Here is a text written to explain to a wide audience that building and experimenting with robots modelling the growing infant brain and body is crucial for understanding pattern formation in development viewed as a complex dynamical system: http://www.pyoudeyer.com/WhatDoWeLearnFromBabyRobotsOudeyer2015.pdf
This text is Creative Commons CC-BY.
Oudeyer, P-Y. (2015) What do we learn about development from baby robots? hal-01107240
Abstract: Understanding infant development is one of the greatest scientific challenges of contemporary science. A large source of difficulty comes from the fact that the development of skills in infants results from the interactions of multiple mechanisms at multiple spatio-temporal scales. The concepts of “innate” or “acquired” are not any more adequate tools for explanations, which call for a shift from reductionist to systemic accounts.
To address this challenge, building and experimenting with robots modeling the growing infant brain and body is crucial. Systemic explanations of pattern formation in sensorimotor, cognitive and social development, viewed as a complex dynamical system, require the use of formal models based on mathematics, algorithms and robots.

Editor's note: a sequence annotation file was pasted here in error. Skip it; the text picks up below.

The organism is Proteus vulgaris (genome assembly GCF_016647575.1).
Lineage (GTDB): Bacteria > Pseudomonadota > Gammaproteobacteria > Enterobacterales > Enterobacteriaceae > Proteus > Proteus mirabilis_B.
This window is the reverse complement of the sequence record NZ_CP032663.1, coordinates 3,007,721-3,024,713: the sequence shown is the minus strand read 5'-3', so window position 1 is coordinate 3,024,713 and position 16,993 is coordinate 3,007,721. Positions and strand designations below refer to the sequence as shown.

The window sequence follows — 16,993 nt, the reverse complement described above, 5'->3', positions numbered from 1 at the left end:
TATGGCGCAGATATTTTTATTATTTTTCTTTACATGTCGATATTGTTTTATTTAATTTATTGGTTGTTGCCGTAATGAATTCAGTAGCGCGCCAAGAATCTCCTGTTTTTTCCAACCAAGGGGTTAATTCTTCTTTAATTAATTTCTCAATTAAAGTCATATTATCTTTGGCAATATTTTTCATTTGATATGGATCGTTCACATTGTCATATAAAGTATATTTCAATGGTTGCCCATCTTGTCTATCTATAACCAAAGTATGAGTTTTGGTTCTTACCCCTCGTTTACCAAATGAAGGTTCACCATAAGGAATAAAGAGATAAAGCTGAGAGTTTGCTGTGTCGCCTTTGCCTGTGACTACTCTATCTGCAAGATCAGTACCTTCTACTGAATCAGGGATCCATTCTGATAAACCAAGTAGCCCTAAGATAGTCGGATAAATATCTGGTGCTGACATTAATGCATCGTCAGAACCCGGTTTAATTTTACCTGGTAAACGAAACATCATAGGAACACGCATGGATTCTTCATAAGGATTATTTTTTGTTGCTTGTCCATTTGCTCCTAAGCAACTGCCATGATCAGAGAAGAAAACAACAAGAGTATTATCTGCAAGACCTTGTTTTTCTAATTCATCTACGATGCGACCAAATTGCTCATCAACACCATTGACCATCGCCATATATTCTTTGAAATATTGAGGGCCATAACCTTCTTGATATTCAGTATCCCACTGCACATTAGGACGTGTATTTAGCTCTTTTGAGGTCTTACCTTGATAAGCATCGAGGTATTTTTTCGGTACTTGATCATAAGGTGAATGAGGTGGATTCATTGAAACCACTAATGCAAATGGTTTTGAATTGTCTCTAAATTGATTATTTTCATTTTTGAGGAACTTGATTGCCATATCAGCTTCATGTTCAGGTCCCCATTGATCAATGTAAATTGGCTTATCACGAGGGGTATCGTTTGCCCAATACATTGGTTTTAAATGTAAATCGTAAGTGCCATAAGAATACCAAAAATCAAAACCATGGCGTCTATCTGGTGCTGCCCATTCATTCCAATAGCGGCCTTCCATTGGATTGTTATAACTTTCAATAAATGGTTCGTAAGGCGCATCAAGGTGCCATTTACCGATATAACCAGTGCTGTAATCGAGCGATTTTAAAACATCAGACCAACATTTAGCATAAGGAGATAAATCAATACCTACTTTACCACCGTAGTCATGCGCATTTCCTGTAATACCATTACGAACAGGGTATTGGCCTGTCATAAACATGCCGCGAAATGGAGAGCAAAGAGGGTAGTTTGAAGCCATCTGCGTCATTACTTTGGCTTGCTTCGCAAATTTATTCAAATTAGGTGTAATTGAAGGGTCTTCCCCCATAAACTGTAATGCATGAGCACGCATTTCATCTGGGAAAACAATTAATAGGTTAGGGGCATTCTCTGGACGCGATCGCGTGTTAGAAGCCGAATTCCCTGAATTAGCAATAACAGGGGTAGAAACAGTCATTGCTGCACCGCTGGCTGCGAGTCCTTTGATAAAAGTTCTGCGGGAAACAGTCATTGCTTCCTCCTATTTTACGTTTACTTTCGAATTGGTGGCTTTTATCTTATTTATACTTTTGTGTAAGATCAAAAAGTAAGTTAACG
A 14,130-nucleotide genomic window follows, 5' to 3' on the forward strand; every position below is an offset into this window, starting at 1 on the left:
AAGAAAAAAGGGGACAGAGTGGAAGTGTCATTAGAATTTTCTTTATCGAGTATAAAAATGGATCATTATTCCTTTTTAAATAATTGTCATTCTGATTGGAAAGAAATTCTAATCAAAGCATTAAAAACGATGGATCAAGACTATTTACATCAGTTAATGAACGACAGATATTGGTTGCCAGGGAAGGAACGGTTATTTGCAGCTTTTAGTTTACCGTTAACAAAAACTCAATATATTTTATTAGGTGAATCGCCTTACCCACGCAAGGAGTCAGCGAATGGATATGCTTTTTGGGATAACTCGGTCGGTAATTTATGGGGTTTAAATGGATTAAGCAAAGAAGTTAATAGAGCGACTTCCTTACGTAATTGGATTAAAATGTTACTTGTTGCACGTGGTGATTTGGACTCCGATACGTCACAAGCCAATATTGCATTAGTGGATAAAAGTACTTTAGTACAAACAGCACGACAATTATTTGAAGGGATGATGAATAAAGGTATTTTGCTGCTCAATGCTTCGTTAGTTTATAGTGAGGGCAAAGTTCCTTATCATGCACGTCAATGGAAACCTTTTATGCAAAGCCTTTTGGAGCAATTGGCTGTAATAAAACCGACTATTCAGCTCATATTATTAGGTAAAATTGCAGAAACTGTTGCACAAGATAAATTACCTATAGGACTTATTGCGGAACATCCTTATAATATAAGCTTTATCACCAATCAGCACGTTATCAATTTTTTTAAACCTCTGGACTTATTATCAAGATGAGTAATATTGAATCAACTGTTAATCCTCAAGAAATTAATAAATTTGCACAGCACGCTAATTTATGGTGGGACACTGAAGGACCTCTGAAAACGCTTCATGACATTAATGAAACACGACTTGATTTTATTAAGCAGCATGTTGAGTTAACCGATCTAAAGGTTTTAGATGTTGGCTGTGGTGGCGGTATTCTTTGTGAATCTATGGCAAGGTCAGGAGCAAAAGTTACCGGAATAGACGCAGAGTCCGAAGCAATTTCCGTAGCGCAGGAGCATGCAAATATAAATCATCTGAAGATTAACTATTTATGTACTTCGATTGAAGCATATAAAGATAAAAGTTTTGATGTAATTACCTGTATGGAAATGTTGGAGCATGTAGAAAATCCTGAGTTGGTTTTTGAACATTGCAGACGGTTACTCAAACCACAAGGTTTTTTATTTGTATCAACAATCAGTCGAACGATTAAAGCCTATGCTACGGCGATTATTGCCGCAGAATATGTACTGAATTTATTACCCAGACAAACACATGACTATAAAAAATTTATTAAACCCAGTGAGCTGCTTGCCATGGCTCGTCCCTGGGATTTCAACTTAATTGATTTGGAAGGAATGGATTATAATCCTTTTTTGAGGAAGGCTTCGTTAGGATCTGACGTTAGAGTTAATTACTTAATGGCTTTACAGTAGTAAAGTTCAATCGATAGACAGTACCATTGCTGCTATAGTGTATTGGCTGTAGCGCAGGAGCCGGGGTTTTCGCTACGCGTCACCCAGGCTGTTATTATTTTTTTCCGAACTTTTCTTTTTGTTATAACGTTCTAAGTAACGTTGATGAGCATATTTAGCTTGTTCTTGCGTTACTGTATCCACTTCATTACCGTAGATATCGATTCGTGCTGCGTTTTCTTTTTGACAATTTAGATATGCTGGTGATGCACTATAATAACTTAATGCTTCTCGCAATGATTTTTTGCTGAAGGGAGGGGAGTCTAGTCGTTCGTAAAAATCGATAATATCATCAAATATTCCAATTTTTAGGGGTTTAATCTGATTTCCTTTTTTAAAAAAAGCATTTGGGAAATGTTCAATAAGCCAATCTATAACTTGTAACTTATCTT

Formulating hypothesis about development using such models, and exploring them through experiments, allows us to consider in detail the interaction between many mechanisms and parameters. This complements traditional experimental methods in psychology and neuroscience where only a few variables can be studied at the same time.
Furthermore, the use of robots is of particular importance. The laws of physics generate everywhere around us spontaneous patterns in the inorganic world. They also strongly impact the living, and in particular constrain and guide infant development through the properties of its (changing) body in interaction with the physical environment. Being able to consider the body as an experimental variable, something that can be systematically changed in order to study the impact on skill formation, has been a dream to many developmental scientists. This is today becoming possible with developmental robotics.